|The parish of St. Saviour’s Wildboarclough is located in the heart of the white peaks some 5 miles west of Buxton and bordering the three shires of Cheshire, Derbyshire and Staffordshire. It comprises areas of wood and moorland, farmland, reservoirs, streams and rocky heights, all within a comparatively small area. As such it is a great tourist attraction and is blessed by a wealth of nature trails whilst also being a conservation area for several species of bird, including curlews and raptors.
St Saviour’s is a grade II listed traditional stone church situated in a beautiful, peaceful churchyard that is cherished and valued by all the community. It was constructed in 1901-9 by the 16th Earl of Derby “as a memorial for the safe return of his sons from the South African War.” Frederick Arthur Stanley had more reason than most fathers for thankfulness, because five of his eight sons served in the Boer War, his eldest being private secretary to Field Marshal Lord Roberts, the Commander-in-Chief.
The church comprises a West Tower, Nave, Chancel and Vestry in Gothic revival style, which is virtually unaltered since completion. The workers employed on the estate carried out all the building work. The carpenters were responsible for the roof, which is of oak; the boarding above the rafters is a style common among Derby estate buildings, and so the craftsman worked to a familiar pattern.
The church interior is illuminated by two clerestory windows on the south side, with square-headed mullioned windows made up of tinted diamond or lozenge quarries of blue, green or clear glass, running the length of the Nave on both the north and south sides. At the entrance to the church is the font, symbolising entry into the church by baptism. The oak cover is decorated on top with a carved lamb, to represent Christ, the Lamb of God. It is particularly appropriate in our context where sheep are form a significant part of the local rural economy.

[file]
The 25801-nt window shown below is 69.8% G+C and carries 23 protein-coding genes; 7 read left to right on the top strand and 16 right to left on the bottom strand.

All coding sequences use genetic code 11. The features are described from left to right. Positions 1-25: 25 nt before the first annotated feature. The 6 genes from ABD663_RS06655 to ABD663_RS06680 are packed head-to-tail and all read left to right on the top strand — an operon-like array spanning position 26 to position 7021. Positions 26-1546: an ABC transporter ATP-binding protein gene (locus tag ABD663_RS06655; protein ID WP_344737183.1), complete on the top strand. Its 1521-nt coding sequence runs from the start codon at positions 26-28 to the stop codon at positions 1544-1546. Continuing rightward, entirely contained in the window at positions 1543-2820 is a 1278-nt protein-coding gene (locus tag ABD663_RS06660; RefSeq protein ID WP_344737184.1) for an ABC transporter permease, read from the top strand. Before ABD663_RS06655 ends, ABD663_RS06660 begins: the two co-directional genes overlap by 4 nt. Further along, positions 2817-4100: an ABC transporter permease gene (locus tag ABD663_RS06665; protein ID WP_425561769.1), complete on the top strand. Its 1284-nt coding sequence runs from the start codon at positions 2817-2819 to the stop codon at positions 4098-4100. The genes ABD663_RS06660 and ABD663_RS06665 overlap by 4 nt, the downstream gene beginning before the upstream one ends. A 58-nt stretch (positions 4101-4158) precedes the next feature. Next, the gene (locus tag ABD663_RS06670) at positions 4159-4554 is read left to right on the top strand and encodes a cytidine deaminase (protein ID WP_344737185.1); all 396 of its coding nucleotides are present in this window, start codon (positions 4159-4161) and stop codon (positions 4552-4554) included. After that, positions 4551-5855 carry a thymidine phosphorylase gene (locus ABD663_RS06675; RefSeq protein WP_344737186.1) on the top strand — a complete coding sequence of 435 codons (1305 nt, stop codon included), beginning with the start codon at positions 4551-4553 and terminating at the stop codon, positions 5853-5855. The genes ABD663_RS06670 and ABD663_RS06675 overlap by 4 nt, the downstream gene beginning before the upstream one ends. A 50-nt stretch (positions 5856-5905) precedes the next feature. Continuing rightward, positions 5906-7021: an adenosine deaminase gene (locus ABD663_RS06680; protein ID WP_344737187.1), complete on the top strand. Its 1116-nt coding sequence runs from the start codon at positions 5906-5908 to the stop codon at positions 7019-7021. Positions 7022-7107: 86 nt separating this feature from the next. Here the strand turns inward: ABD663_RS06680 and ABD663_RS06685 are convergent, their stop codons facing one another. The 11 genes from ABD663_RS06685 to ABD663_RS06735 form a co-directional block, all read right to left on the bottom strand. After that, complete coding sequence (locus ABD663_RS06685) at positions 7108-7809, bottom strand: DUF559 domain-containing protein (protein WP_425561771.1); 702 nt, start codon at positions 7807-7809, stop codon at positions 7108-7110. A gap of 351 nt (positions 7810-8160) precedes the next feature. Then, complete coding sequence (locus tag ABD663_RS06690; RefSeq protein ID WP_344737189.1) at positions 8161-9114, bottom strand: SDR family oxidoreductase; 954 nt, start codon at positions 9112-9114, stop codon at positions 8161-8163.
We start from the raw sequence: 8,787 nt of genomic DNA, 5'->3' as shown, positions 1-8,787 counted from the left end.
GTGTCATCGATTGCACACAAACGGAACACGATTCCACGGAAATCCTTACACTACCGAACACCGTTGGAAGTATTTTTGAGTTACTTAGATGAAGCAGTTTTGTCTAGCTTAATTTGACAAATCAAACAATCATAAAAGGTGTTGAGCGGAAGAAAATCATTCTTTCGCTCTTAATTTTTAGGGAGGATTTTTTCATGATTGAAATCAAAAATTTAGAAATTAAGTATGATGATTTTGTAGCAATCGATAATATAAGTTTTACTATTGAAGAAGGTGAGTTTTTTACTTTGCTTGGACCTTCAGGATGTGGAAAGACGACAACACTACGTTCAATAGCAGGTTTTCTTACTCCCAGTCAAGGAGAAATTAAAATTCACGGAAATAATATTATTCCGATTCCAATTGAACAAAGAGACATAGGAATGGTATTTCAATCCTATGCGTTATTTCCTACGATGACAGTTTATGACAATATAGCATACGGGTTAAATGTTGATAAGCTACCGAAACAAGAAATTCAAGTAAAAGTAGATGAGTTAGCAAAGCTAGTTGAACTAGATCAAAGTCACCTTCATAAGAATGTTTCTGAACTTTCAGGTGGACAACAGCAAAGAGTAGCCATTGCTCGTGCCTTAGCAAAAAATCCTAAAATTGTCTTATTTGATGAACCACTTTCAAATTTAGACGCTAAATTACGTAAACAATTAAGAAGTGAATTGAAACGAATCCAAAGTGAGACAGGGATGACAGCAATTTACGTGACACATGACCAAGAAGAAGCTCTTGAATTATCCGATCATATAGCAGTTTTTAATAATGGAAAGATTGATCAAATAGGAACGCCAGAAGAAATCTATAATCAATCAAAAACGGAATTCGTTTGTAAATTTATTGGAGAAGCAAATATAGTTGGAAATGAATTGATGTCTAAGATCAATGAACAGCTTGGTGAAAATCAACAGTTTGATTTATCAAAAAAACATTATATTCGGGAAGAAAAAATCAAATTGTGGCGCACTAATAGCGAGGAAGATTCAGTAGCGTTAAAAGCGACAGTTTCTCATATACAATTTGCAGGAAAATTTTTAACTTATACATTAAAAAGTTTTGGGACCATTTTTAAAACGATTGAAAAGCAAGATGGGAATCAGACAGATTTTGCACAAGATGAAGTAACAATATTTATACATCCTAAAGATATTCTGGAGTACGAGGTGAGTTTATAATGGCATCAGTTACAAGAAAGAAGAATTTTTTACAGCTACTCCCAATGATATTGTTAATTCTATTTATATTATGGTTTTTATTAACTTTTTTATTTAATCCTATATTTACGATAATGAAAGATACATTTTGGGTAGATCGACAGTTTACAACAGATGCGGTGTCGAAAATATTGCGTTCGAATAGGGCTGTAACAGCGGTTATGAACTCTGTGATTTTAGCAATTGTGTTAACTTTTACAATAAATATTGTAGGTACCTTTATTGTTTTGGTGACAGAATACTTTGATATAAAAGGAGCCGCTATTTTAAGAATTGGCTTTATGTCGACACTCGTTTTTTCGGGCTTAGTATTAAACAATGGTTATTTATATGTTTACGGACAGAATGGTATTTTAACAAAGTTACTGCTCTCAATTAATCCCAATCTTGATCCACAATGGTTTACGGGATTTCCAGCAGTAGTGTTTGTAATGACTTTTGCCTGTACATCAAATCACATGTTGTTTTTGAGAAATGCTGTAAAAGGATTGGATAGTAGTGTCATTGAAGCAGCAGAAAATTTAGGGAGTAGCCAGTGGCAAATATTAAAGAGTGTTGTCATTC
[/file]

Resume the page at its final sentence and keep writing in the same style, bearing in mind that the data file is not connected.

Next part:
Our doors are always open during the day offering a place of sanctuary, ministering to pastoral and spiritual needs, as well as a space for quiet contemplation for the many visitors coming to this part of the peak district. Our mission is to provide a place at the heart of our community that all can call ‘home’, a place of belonging, a place of safety and of hope, a place of joy and pride, where we can come together to find support, encouragement, comfort and be truly valued.
We are a small but very welcoming congregation and we would love you to join us. In addition to regular services we hold special festival events to celebrate Harvest, Christmas and Easter and we are open for baptisms, funerals and weddings. We are twinned with the neighbouring parish of Wincle, where we share Remembrance, Plough and Rogation services as well as taking part in the annual Rushbearing service in August at our mother parish of Macclesfield Forest. Every year we hold our Rose Queen fete and fell run on the May Bank holiday, which is held in the grounds of Crag Hall, and is enthusiastically supported by the whole parish and beyond and which should not be missed!